Prima Donna

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What You Are About to Hear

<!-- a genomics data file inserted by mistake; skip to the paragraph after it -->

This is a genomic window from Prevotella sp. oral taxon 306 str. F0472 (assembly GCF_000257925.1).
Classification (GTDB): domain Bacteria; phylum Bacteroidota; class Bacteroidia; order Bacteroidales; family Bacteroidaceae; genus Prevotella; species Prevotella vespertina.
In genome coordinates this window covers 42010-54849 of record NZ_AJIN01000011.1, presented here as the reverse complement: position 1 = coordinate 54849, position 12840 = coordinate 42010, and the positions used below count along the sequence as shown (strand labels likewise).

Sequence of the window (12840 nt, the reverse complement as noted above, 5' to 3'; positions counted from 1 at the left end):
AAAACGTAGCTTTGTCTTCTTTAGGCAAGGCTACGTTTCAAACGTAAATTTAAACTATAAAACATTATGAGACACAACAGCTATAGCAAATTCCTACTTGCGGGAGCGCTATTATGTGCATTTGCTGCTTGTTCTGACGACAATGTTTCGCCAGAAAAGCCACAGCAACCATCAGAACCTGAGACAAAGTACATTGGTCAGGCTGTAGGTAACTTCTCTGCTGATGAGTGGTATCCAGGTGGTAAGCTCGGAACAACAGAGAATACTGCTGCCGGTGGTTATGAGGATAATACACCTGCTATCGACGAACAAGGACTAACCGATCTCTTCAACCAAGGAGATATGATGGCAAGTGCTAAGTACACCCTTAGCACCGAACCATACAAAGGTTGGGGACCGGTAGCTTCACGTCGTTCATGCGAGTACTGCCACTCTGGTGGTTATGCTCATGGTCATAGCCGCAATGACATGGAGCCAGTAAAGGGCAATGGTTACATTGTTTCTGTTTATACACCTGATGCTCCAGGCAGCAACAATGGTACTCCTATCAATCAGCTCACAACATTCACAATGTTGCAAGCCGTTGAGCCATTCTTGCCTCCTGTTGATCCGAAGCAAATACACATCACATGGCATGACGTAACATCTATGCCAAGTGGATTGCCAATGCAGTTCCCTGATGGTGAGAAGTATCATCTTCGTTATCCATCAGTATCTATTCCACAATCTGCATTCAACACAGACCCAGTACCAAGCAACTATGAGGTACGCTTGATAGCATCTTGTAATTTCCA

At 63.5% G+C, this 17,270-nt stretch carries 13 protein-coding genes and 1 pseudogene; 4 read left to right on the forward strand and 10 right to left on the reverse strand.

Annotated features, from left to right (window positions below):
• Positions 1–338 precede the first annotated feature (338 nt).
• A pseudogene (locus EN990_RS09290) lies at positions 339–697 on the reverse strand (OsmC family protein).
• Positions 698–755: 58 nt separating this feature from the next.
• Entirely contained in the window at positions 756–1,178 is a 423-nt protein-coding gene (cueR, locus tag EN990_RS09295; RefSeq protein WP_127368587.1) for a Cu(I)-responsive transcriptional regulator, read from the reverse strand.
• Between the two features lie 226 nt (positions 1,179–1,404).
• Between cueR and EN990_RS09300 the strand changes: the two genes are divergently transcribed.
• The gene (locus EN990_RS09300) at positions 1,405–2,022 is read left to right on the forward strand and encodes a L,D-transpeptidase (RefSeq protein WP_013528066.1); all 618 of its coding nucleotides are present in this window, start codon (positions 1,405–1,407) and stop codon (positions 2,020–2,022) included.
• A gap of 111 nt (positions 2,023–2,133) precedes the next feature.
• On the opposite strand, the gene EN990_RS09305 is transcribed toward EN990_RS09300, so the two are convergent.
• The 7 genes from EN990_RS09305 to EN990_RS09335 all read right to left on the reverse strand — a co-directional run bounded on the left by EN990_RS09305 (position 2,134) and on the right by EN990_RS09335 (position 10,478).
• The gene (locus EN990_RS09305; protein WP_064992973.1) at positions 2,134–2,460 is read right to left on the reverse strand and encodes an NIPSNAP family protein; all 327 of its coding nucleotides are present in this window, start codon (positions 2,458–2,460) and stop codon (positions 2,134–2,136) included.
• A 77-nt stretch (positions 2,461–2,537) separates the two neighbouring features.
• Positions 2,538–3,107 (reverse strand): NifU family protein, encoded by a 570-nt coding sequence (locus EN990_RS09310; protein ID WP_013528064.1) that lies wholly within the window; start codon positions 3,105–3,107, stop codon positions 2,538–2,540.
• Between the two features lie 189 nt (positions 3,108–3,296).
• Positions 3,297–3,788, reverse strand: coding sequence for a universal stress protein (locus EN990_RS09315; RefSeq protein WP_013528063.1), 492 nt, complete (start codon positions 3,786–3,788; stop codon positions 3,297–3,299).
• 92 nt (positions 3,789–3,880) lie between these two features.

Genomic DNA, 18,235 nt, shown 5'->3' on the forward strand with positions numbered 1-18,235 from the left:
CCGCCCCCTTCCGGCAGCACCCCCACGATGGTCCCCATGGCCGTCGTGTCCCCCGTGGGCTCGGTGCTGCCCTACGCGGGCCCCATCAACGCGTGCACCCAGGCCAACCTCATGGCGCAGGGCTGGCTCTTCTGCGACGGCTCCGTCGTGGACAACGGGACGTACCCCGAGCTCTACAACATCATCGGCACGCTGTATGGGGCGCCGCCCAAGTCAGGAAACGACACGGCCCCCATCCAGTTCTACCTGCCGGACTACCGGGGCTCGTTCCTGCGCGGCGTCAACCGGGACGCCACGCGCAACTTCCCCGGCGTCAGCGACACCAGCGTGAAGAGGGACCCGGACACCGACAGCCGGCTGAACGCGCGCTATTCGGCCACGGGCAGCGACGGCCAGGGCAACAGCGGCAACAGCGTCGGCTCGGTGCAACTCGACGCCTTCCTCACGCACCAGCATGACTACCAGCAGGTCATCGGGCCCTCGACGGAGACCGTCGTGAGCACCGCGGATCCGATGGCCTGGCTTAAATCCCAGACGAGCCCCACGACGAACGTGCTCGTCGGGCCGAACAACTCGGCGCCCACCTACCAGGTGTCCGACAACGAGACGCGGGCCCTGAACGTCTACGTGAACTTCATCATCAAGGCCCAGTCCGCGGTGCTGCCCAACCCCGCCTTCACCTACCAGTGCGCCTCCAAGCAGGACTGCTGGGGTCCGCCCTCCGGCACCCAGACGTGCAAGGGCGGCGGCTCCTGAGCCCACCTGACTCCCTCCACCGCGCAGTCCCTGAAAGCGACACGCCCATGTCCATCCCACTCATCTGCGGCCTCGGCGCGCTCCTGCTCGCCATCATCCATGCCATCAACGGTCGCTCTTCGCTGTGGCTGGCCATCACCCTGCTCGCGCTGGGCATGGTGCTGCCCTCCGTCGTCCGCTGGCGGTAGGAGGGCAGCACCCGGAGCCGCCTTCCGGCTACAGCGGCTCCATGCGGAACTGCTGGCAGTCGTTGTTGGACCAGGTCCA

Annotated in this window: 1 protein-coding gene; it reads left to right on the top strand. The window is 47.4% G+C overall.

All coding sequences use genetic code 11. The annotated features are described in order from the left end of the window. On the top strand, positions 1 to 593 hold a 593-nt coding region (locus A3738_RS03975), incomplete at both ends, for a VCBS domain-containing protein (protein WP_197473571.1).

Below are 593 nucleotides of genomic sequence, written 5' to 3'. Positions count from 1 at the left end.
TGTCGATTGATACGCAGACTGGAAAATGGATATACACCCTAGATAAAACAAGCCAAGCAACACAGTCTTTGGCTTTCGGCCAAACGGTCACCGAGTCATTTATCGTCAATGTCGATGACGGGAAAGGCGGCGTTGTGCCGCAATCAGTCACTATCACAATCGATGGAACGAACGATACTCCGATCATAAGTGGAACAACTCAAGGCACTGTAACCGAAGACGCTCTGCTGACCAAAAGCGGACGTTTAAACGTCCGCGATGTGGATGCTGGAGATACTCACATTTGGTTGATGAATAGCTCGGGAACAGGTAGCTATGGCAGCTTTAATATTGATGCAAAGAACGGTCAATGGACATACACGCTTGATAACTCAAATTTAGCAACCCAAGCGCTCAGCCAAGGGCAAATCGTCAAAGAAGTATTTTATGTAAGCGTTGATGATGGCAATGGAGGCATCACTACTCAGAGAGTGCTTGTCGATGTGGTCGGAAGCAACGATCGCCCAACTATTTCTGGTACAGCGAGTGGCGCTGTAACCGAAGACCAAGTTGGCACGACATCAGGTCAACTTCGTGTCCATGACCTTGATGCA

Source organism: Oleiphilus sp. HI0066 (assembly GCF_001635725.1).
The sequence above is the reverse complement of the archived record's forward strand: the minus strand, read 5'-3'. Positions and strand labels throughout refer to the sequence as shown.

What you are about to hear is music that is 36 years in the making. In late 1979 and early 1980, Bob Statham, Woody Meeker and I decided we wanted to record an album of original material. We also decided we would write a concept album. The concept: One person believes the world is coming to an end. He tries to convince everyone he’s right and they should join him in his cause. Pretty much no one believes him. The world ends and only those who believed him survive. With that in mind, the three of us put pen(cil) to paper. There really weren't any “You write this part and I’ll write this part” conversations. We all just started writing. Once we had some material written, we put them in order based on our concept. That’s when we saw what holes existed in our storyline and wrote more material to fill those holes. After we had our line up, we practiced and tweaked them for a few months. Finally, the time came to start recording. However, recording at night in our barracks room would have been a disaster with all the noise from everyone else seeping in. So with a little help from the people in charge of the rec center and our supervisors, Woody, Bob and I were given a full week off. We spent all day every day in the rec center recording piano, guitars, bass and vocals. Leroy Jordan, our drummer, had just recently taken a vacation so he was not given the full week, only that Friday. So on Friday and Saturday (I’m not too sure about Sunday) we did a lot of recording of drums. If you listen closely to the original recordings from 1980, you will hear that only one or two songs have the drums and guitars in sync with each other throughout the entire song. Without the drums, the three of us had very bad timing so Leroy had to hesitate and do other rhythmic trickery to stay in time with us. Our recording equipment was limited to a four track reel to reel and a two track reel to reel. We couldn’t really layer things very much because every new layer meant loss of quality of the previous recording. With the bulk of the recording done, we hauled everything back to our room at the barracks and added some backing vocals and some guitar work. It took some time, but we finally got all of the songs finished and mixed down to a master tape. We made numerous copies of that tape and sent it to our family and friends.